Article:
What Do I Do If Somebody Is Accusing Me Of Acting Inappropriately Towards A Child?

Contact a lawyer immediately. Never talk to a police officer without an attorney; this is particularly important if you are innocent! You cannot talk yourself out of an arrest; you can only talk yourself into one. Cases involving children can often be difficult to prove in court without some sort of statement or confession from the accused person. Don’t give the police and prosecution more ammunition to use against you in court.

A police officer who is investigating a claim of child sexual abuse will almost always try to get you to talk to them about the accusations. The police officer may say things like they only want to clear things up, or they only want to hear your side of the story. But what the police officer is really trying to do is get you to admit that you did something illegal. The police officer will use various conversational tactics to make you feel like admitting to criminal behavior is your only choice. You may think that you would never fall for such tricks, but hundreds, if not thousands, of innocent people, have fallen for these same tricks that police officers use.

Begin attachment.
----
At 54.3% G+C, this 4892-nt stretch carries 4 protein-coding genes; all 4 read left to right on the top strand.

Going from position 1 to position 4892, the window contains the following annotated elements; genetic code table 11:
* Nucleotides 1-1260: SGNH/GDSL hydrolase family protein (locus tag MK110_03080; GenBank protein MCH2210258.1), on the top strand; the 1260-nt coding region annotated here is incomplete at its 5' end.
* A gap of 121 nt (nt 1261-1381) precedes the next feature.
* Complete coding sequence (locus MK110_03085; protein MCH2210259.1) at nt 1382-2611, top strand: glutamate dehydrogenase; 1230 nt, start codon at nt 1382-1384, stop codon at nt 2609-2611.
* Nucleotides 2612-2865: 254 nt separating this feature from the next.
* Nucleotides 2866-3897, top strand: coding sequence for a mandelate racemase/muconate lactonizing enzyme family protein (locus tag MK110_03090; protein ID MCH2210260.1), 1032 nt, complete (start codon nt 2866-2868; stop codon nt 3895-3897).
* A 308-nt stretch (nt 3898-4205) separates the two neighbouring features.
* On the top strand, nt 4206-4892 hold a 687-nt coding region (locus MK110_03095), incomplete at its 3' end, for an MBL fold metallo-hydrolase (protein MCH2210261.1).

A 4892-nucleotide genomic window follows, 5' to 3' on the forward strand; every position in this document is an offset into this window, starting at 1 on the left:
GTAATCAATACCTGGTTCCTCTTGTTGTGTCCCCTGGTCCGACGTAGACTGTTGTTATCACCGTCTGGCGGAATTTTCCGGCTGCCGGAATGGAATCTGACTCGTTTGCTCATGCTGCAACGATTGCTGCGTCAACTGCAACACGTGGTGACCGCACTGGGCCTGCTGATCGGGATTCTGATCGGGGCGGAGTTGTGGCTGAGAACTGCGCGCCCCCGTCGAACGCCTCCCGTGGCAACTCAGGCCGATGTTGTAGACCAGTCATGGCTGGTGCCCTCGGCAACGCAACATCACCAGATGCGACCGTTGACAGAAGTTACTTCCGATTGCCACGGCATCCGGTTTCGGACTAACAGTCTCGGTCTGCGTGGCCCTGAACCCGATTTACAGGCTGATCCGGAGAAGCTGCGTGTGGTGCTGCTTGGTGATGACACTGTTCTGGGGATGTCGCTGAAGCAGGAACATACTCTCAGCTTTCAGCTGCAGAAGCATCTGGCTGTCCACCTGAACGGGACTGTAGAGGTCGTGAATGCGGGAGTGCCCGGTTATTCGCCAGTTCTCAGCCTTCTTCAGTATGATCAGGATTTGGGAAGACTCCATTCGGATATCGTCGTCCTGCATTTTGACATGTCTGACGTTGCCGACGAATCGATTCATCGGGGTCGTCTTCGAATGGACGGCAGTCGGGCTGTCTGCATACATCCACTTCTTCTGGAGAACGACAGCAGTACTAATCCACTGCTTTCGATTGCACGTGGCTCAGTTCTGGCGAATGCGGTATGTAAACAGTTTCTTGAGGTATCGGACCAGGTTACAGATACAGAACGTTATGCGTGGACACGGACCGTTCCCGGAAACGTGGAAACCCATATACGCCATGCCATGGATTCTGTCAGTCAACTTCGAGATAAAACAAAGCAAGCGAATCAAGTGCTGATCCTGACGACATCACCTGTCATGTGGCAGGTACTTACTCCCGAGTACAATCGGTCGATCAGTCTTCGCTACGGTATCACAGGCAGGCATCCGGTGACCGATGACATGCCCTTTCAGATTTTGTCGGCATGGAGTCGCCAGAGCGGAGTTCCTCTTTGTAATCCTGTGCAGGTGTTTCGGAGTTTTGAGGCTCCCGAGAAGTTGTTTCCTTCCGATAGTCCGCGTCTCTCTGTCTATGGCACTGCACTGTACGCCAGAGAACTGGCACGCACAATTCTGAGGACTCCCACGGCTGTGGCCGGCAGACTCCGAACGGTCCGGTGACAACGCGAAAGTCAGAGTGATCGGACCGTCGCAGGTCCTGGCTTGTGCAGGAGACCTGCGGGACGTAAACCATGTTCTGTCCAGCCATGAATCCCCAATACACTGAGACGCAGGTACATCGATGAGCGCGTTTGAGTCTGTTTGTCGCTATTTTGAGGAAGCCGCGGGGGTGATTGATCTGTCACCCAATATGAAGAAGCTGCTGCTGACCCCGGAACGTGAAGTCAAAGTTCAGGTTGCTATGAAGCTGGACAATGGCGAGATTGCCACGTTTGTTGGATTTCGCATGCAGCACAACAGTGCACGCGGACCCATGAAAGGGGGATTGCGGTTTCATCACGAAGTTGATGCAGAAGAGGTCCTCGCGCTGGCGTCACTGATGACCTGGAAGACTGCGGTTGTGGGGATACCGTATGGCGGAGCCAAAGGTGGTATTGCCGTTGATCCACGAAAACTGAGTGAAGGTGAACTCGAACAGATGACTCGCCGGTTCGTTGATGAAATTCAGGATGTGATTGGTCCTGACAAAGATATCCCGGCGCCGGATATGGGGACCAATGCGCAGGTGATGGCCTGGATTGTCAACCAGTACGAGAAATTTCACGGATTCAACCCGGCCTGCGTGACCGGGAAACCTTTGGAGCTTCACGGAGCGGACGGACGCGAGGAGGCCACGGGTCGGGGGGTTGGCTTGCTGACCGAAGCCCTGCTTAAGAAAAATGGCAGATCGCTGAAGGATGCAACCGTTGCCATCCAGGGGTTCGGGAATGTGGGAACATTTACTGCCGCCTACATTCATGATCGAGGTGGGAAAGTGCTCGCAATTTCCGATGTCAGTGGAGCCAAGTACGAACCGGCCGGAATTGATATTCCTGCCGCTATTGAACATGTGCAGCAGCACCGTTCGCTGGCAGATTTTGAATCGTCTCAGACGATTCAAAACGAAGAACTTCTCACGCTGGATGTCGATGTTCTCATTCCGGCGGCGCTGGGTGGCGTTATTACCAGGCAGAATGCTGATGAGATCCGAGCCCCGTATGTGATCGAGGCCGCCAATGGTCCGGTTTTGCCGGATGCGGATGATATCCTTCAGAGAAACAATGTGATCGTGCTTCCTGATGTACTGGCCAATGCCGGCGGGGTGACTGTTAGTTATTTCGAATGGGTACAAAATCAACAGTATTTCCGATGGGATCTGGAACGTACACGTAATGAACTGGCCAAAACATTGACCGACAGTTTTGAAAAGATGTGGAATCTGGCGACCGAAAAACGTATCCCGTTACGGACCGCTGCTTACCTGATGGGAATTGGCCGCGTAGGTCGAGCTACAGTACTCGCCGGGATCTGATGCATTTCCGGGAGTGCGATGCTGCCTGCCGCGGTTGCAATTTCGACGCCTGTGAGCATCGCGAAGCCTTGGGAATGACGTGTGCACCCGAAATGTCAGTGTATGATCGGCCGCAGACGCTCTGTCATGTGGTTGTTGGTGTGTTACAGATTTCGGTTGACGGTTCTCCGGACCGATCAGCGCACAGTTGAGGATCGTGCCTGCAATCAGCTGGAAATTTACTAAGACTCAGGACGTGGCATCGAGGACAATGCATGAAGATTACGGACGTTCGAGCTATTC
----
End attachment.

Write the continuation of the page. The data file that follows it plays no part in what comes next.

You also should not talk about these accusations with other people because your statements to them could be used against you in court too. A family member or friend may try to call you and get you to talk about the case on the phone, all while a police officer is recording the conversation to use in court. Something that you may think is completely innocent could then be used to “prove you guilty” in court.

Accused Of A Child Sex Crime? Seek An Attorney.

If you have been recently arrested and charged with a child sex offense or any other type of sex crime in Virginia, reach out to the dedicated Fairfax criminal defense lawyers at Robinson Law, PLLC. At Robinson Law, PLLC, we have decades of experience aggressively defending the rights of individuals charged with child sex offenses, including possession of child pornography. We can help develop a compelling defense to the charges you face, regardless of the allegations against you. To learn more, and to schedule a free consultation, call 703-542-3616. You can also connect with us through our online form.